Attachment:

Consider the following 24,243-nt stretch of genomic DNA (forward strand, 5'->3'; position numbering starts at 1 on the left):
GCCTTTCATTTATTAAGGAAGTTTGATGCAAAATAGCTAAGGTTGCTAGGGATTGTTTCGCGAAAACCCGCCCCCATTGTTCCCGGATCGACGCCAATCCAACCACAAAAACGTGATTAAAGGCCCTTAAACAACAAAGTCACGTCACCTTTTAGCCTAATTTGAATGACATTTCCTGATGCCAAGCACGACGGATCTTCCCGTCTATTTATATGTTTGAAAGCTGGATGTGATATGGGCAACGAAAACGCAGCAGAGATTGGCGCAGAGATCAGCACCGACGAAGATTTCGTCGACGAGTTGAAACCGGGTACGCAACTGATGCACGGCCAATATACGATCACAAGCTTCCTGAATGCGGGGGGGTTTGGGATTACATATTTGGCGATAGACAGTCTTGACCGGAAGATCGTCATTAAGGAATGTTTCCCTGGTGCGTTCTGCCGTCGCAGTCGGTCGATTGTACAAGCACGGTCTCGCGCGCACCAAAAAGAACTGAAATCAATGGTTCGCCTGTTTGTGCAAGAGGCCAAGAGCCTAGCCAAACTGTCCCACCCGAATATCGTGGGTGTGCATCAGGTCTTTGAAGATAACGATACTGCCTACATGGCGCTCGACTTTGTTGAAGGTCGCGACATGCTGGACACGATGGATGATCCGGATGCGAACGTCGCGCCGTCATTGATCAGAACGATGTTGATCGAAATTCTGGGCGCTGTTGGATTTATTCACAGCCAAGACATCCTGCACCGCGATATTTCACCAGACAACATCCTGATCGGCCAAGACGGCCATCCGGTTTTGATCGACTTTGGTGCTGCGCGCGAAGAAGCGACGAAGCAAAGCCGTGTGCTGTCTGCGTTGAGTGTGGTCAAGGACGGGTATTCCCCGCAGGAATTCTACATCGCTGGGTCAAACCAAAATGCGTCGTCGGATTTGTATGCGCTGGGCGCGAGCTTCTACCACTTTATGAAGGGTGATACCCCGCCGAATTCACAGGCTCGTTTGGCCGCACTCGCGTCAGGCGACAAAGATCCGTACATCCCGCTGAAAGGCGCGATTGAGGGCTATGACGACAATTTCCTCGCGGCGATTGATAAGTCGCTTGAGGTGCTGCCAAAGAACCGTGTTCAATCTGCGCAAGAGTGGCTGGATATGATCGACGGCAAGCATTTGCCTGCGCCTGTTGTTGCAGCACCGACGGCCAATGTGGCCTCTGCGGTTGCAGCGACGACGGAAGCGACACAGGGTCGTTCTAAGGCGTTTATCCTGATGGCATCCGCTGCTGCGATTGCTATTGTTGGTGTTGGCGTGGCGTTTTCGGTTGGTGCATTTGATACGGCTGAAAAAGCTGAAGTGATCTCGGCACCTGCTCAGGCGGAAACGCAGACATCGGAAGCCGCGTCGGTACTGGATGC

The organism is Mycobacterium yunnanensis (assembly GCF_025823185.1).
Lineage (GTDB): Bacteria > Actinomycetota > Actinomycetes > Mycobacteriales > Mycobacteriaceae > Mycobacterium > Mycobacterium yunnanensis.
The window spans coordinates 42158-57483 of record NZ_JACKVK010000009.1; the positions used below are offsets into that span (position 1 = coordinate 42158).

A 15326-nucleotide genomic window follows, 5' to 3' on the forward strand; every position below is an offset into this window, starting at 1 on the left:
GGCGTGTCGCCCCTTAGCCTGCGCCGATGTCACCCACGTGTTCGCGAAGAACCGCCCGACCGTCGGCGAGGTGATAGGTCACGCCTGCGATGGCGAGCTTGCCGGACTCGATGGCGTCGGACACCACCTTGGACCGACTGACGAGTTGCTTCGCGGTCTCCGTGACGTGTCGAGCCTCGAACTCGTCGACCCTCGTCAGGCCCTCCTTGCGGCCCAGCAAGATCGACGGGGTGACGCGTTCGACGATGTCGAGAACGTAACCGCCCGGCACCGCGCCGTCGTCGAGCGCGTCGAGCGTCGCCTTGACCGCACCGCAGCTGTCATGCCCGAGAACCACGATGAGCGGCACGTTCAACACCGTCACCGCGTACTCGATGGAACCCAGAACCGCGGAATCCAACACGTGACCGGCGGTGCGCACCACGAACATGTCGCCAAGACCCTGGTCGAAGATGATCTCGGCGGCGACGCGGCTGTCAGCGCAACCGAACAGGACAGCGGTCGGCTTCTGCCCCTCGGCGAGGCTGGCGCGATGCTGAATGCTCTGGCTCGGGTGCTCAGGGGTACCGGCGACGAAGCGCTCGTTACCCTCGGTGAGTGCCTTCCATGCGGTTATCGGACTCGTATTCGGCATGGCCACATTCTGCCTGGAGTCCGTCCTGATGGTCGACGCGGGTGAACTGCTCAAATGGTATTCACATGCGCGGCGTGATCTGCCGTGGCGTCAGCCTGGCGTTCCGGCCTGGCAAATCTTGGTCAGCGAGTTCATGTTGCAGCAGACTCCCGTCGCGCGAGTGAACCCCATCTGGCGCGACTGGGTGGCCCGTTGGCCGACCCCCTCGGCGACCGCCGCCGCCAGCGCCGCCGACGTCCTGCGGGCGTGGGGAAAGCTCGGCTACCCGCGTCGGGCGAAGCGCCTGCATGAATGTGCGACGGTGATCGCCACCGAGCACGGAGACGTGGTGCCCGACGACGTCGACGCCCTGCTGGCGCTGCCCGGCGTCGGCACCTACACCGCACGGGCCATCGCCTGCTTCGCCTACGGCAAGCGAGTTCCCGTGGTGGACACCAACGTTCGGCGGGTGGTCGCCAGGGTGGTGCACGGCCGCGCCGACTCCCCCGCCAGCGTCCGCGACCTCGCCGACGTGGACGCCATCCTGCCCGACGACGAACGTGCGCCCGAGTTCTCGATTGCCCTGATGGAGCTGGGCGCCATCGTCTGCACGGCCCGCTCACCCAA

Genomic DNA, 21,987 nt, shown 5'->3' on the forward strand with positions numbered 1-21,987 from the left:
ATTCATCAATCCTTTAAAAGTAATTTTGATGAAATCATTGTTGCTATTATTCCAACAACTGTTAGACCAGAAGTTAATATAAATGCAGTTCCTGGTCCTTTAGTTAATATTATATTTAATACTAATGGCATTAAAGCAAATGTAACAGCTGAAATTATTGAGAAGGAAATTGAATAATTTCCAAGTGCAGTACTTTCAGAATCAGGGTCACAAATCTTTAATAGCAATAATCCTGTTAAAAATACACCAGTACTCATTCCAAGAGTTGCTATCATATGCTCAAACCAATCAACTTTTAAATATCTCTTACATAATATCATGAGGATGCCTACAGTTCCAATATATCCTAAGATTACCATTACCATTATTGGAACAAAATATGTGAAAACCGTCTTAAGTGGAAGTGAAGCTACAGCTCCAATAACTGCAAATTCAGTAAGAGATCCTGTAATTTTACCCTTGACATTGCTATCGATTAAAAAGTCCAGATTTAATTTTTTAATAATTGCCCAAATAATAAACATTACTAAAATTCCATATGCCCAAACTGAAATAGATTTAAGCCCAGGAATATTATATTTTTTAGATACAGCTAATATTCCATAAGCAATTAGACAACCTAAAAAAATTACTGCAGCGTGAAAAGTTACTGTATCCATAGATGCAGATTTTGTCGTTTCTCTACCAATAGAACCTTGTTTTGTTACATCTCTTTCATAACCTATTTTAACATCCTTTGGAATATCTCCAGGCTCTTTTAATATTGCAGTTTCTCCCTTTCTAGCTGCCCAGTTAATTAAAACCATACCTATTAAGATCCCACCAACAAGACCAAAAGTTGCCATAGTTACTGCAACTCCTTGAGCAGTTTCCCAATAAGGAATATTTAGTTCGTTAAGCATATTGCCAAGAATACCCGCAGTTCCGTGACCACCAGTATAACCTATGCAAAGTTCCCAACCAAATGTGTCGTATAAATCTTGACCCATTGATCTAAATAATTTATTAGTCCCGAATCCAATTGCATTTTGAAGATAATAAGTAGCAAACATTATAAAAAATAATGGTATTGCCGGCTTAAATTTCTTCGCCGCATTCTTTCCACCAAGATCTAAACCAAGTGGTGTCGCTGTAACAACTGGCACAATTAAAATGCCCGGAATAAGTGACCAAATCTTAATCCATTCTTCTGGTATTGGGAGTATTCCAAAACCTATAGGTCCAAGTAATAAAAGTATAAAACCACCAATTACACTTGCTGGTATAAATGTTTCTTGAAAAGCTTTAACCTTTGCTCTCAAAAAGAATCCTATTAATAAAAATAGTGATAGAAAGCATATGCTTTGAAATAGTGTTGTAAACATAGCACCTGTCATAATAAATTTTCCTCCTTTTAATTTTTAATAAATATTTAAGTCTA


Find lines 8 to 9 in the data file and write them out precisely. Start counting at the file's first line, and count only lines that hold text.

Genomic DNA, 21,987 nt, shown 5'->3' on the forward strand with positions numbered 1-21,987 from the left:
ATTCATCAATCCTTTAAAAGTAATTTTGATGAAATCATTGTTGCTATTATTCCAACAACTGTTAGACCAGAAGTTAATATAAATGCAGTTCCTGGTCCTTTAGTTAATATTATATTTAATACTAATGGCATTAAAGCAAATGTAACAGCTGAAATTATTGAGAAGGAAATTGAATAATTTCCAAGTGCAGTACTTTCAGAATCAGGGTCACAAATCTTTAATAGCAATAATCCTGTTAAAAATACACCAGTACTCATTCCAAGAGTTGCTATCATATGCTCAAACCAATCAACTTTTAAATATCTCTTACATAATATCATGAGGATGCCTACAGTTCCAATATATCCTAAGATTACCATTACCATTATTGGAACAAAATATGTGAAAACCGTCTTAAGTGGAAGTGAAGCTACAGCTCCAATAACTGCAAATTCAGTAAGAGATCCTGTAATTTTACCCTTGACATTGCTATCGATTAAAAAGTCCAGATTTAATTTTTTAATAATTGCCCAAATAATAAACATTACTAAAATTCCATATGCCCAAACTGAAATAGATTTAAGCCCAGGAATATTATATTTTTTAGATACAGCTAATATTCCATAAGCAATTAGACAACCTAAAAAAATTACTGCAGCGTGAAAAGTTACTGTATCCATAGATGCAGATTTTGTCGTTTCTCTACCAATAGAACCTTGTTTTGTTACATCTCTTTCATAACCTATTTTAACATCCTTTGGAATATCTCCAGGCTCTTTTAATATTGCAGTTTCTCCCTTTCTAGCTGCCCAGTTAATTAAAACCATACCTATTAAGATCCCACCAACAAGACCAAAAGTTGCCATAGTTACTGCAACTCCTTGAGCAGTTTCCCAATAAGGAATATTTAGTTCGTTAAGCATATTGCCAAGAATACCCGCAGTTCCGTGACCACCAGTATAACCTATGCAAAGTTCCCAACCAAATGTGTCGTATAAATCTTGACCCATTGATCTAAATAATTTATTAGTCCCGAATCCAATTGCATTTTGAAGATAATAAGTAGCAAACATTATAAAAAATAATGGTATTGCCGGCTTAAATTTCTTCGCCGCATTCTTTCCACCAAGATCTAAACCAAGTGGTGTCGCTGTAACAACTGGCACAATTAAAATGCCCGGAATAAGTGACCAAATCTTAATCCATTCTTCTGGTATTGGGAGTATTCCAAAACCTATAGGTCCAAGTAATAAAAGTATAAAACCACCAATTACACTTGCTGGTATAAATGTTTCTTGAAAAGCTTTAACCTTTGCTCTCAAAAAGAATCCTATTAATAAAAATAGTGATAGAAAGCATATGCTTTGAAATAGTGTTGTAAACATAGCACCTGTCATAATAAATTTTCCTCCTTTTAATTTTTAATAAATATTTAAGTCTA